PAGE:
Went to Ruhaniyat last weekend – ‘a festival of a Sufi and Mystic music’. Event organisers Banyan Tree have been doing quite a bit for classical music this past decade and this festival devoted to sufi and mystic music is into its second year.
Mind-expanding stuff. Strictly speaking, the two-day event was more about performing arts than music per se. The people behind Ruhaniyat have managed to source and put together a fascinating set of traditions that are interesting by themselves but when juxtaposed give you this sense that India is indeed a many many layered thing and leave you to wonder how much more there is. Has anyone, anyone at all a grasp on the whole of it?
Just to give you a sample of the smorgasbord on offer:
Tibetan monks with mystic chants. Mostly sounds from what I could make out… sonorous, droney and calculated to work on your nadis or psychic nerve centres.
Shastanpaattu. Quirky chanting tradition from Kerala, which goes on all night in temples apparently. There is storytelling but the odd part is each singer sings in a different pitch. Bit startling at first but you get into the stride of things and you find yourself listening to distinct voices but together in a way that should be discordant but isn’t. We wondered about why people might have thought this a good thing to do and one of the reasons might be simply, concentration. To continue in one pitch when the person next to you is singing another requires a surprising amount of self-belief and a sense of your purpose. We tried it at home with cacophonous results.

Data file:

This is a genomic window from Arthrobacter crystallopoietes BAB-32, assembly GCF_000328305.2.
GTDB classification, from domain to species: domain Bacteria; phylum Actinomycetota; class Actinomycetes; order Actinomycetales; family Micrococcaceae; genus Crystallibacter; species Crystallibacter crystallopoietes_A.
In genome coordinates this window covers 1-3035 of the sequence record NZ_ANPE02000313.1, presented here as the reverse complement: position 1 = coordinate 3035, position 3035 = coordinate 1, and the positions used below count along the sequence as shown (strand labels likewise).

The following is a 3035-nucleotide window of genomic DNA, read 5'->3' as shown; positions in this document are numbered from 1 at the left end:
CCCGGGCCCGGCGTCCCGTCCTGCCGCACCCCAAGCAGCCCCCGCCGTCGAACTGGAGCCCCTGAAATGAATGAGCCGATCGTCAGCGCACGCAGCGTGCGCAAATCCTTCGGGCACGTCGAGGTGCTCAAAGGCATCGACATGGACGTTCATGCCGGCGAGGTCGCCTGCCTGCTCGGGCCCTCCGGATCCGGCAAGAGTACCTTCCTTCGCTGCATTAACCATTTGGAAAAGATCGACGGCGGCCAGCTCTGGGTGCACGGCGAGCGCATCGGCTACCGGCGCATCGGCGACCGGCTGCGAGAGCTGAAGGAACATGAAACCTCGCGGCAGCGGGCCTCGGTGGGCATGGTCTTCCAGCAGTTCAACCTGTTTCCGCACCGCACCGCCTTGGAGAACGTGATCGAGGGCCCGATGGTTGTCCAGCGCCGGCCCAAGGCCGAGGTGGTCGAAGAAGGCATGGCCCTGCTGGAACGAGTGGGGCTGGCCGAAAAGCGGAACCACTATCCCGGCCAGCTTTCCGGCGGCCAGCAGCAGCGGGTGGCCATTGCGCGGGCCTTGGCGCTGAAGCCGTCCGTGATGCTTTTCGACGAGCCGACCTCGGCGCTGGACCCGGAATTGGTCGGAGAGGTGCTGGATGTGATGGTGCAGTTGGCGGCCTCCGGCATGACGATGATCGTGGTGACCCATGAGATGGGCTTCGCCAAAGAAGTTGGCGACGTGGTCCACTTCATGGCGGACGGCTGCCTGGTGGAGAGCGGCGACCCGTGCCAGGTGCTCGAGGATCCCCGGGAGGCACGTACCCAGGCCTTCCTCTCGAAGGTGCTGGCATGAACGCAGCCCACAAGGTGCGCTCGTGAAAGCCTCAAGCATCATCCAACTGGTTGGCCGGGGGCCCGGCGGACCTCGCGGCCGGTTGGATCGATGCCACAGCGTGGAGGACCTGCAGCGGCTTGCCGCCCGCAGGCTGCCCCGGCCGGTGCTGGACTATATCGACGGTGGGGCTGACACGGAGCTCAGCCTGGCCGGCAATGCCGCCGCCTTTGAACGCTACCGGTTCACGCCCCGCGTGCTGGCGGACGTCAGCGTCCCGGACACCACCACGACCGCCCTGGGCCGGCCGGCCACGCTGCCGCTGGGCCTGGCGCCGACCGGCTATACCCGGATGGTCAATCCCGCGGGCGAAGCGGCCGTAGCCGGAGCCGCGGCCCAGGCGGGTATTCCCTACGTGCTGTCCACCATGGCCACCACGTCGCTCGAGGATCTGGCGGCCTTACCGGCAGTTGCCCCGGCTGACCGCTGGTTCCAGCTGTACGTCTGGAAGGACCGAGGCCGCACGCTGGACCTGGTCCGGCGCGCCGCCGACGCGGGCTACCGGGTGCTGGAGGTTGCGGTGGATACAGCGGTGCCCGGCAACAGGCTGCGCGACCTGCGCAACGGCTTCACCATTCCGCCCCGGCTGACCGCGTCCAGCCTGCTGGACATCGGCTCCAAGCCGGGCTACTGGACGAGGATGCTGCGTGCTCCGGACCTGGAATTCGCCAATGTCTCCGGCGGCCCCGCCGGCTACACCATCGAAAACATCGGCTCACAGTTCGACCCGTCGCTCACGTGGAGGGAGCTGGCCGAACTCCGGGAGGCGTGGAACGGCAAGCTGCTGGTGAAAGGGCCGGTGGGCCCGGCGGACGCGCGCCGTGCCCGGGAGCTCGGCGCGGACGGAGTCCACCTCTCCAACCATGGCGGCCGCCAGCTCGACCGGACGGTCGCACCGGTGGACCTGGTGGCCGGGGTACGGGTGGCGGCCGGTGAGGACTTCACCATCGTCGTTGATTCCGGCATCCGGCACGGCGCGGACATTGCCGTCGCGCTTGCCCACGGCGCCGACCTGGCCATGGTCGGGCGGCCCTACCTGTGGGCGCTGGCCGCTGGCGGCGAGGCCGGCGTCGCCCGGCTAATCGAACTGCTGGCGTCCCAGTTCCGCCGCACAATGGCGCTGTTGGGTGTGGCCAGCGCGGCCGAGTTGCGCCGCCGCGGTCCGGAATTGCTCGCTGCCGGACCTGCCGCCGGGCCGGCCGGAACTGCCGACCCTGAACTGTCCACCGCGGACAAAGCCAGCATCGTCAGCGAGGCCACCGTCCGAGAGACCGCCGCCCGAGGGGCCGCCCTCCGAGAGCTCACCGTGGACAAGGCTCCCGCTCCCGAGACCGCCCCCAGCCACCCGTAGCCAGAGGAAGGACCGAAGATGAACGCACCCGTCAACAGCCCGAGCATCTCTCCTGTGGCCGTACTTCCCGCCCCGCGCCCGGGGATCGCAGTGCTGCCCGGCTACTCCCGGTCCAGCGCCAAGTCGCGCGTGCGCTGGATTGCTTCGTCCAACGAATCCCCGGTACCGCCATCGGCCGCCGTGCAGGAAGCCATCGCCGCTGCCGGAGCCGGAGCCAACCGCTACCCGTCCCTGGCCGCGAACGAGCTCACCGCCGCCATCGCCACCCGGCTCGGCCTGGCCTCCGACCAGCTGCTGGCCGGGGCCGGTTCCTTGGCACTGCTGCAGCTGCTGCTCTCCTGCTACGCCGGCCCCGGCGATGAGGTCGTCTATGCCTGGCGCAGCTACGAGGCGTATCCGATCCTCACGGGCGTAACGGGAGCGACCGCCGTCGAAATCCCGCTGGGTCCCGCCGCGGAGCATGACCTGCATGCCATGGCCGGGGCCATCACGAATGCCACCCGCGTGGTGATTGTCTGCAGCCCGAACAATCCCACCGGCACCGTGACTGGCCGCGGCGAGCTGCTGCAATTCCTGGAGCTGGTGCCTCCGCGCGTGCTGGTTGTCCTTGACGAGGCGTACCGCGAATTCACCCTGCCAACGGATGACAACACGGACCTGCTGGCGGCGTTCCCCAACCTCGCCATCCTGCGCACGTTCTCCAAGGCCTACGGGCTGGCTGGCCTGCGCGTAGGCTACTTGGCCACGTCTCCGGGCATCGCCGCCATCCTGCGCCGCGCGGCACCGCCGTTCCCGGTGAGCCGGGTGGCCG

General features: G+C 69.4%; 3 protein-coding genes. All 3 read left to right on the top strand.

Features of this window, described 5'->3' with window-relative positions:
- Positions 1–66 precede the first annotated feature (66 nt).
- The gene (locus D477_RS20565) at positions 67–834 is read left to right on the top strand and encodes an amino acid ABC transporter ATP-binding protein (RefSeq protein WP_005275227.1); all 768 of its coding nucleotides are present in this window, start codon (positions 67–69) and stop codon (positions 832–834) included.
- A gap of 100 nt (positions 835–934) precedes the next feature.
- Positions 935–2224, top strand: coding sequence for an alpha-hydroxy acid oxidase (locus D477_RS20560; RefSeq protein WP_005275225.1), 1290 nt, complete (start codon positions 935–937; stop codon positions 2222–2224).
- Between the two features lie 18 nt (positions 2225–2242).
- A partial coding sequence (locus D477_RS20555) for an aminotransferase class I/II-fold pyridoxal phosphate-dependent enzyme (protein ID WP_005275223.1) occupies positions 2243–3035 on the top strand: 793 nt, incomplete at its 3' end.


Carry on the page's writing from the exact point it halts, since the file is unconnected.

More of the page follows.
Then there were the Jagars from Uttaranchal. I was really taken with this. Singers from this community are apparently called in when lots of things go wrong with a household… too many calamities, deaths, illnesses. The singers come and sing the jagars; it goes on till one member of the household becomes possessed and then questions are posed and answers are sought.
These artistes from the Himalayas, with their typical mountain voices, were so good. They rounded off with the hanthya jagar – sung especially for those who die young, I believe. They sang of Abhimanyu, whose spirit they say resides in Uttaranchal.
The Baul Movement. The Bauls of Bengal are very in at the moment. Wandering mendicants who sing. (I’ve always wanted to use ‘mendicant’... hee hee). The Bauls were generously sprinkled through the entire event. There was Parvathy Baul, dreadlocked sadhvi with a sweet gaspy voice, star of the ensemble.
But the others were most endearing. Old, learned men with almost-breaking folk voices, ek taras and small dhols. They sang, jumped, circled and danced, as frisky as four-year-olds and seemingly as innocent.
Something else about the Bauls that struck me. While the rest of the Sufis liberally use dariya and samandar as metaphors, these chaps like to be factual, technical even. What do they sing about? The subtle energy field. The charkas are described, we are asked to beware ‘the upturned lady’ in the mooladhara, coiled 3½ times. There is talk of sushumna, ida and pingala, and the lord who resides between your eyes, rhyme be damned.
There were other, more mainstream performers also: singers from Rajasthan, and an all-woman troupe from Assam who dripped honey and at least four groups of qawwals, who were the most disappointing feature.
From the perspective of anthropology/musicology, the festival offered much variety. But it achieved another thing for me – it expanded notions of what music must be and what it can be even outside the narrow confines of what we’re taught is melody. Glad I went, really.